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Everything posted by seth

  1. Via RR, quite possibly as a result of posts by Spotted Laurel and/or Pogweasel (RIP). Wuvvum, remember those good old days when there were only a handful of posts a day but all of them were of value? #notlikeitusedtobe
  2. Exceedingly happy to have driven my friend's Commer, possibly its first motion under its own power for nearly 40 years. Very mixed emotions though as it is very sad that he didn't survive to see this day. MOT soon.
  3. I made a small guillotine blade out of silver earlier. Snagged my finger on something as I was filing the edge resulting in bloodstains all over it. Mrs_Seth thought this a bit too 'authentic' for a decorative item.
  4. That looks like 2 days really well spent. Neatly done
  5. I bought a book via the Internet last week and began reading it at the weekend. It was printed in 1970 but consists of parts of a Cyclopedia written in 1819/20. It seems to be an actual copy of the original text and as a result the letter 's' is often written using a character that looks like an 'f' This is somewhat lightening up what might otherwise be quite dry reading especially as I am managing to get Mrs and Ickle_Seth in hysterics by reading certain sections aloud. For example.... "The defcriptions of a machine of this kind is given in Dr Defaguliers Experimental Philofophy, and Dr Hutton fays he has feen one, that profeffes to meafure fo fmall a portion as the fortieth part of a fecond, but that it cannot be ftopped with certainty within the tenth part of the propofed degree of accuracy." Inidividual words that work out quite nicely are 'paffage', fuppofe, 'fubject' and 'fpiral fpring' comes up a lot too.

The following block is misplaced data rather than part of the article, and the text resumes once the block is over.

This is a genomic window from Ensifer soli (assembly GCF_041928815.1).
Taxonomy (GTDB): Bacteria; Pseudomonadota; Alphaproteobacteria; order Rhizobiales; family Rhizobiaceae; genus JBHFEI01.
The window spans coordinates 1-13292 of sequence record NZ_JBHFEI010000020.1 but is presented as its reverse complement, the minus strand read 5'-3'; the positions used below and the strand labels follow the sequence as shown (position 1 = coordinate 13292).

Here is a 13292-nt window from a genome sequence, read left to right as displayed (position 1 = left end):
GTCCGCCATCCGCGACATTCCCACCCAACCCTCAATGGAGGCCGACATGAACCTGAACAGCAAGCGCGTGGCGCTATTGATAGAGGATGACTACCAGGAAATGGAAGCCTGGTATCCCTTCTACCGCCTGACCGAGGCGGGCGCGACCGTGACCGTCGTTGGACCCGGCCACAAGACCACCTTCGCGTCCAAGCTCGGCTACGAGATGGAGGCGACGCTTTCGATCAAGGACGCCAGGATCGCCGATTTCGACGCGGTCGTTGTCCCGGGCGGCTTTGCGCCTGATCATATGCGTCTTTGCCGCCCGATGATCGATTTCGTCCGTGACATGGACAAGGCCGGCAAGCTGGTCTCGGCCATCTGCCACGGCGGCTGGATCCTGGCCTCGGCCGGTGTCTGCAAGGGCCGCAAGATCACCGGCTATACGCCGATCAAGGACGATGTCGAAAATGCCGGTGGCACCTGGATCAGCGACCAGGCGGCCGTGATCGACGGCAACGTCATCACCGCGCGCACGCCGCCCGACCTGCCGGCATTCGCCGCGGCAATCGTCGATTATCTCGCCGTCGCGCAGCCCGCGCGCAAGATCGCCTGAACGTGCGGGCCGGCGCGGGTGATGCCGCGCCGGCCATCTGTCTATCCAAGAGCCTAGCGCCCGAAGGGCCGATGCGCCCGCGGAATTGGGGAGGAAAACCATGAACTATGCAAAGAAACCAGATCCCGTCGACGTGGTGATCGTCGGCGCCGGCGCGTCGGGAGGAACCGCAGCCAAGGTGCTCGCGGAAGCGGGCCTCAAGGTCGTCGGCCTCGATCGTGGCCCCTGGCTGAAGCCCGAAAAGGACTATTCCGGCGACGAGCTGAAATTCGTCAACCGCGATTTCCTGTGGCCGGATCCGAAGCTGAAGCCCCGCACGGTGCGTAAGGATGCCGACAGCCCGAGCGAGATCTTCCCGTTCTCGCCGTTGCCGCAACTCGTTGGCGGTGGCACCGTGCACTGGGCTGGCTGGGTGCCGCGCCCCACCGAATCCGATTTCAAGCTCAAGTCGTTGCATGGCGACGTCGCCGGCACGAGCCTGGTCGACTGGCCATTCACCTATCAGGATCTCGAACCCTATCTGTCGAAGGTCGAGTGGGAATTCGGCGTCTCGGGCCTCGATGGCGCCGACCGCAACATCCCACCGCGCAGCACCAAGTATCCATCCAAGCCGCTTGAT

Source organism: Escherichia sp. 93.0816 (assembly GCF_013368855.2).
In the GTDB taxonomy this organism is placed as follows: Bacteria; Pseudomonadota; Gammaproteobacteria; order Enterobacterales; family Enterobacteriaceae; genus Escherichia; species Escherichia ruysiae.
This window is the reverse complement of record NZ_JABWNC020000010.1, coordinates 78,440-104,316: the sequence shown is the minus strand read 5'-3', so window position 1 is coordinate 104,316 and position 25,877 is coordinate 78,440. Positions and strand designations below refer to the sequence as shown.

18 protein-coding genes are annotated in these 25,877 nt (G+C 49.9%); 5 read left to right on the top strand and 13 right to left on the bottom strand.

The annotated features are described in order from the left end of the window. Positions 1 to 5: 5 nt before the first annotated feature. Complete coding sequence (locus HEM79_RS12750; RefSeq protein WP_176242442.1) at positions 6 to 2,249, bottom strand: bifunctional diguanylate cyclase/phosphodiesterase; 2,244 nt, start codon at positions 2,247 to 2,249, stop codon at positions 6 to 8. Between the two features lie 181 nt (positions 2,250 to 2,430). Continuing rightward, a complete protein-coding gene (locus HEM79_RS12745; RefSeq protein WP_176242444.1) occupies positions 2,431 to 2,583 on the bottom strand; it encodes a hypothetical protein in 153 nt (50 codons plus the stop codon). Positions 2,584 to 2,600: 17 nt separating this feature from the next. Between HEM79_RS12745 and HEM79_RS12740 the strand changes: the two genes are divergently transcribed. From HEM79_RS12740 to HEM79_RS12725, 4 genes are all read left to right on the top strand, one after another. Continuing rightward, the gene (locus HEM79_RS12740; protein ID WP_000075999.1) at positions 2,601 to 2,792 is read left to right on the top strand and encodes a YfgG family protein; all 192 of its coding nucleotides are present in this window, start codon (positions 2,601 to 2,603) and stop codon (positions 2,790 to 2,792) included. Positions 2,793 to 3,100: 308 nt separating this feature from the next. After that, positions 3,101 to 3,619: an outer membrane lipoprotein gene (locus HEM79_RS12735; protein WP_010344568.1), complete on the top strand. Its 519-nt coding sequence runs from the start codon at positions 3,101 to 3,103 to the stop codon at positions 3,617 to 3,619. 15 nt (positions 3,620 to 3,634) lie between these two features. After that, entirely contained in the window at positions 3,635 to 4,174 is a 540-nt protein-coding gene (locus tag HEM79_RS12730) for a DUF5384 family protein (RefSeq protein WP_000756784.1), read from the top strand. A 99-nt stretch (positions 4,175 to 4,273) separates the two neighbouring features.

6. Yow! Panhard spotted in the wild! I'd be well chuffed with that.
  7. I think that new design does improve the situation of a couple of the issues mentioned so far. One of the problems with the old rotor tips was keeping them cool. By effectively moving the sharp rotor tips to three sharp points of the housing their temperature can be much more easily managed and so failure would be much less likely. Also someone mentioned the heat loss due to the combustion chamber area. Similarly that new rotor is so hollow and spindly perhaps that can also be effectively cooled? The application mentioned in the article about these being used as single speed generators in a hybrid vehicle makes a lot of sense.
  8. I desperately want to put a set of the four stub wobbly webs on the Herald... These are not my favourite but are propably the most odd set of wheels I've owned. These Tru-spokes are probably my favourites though.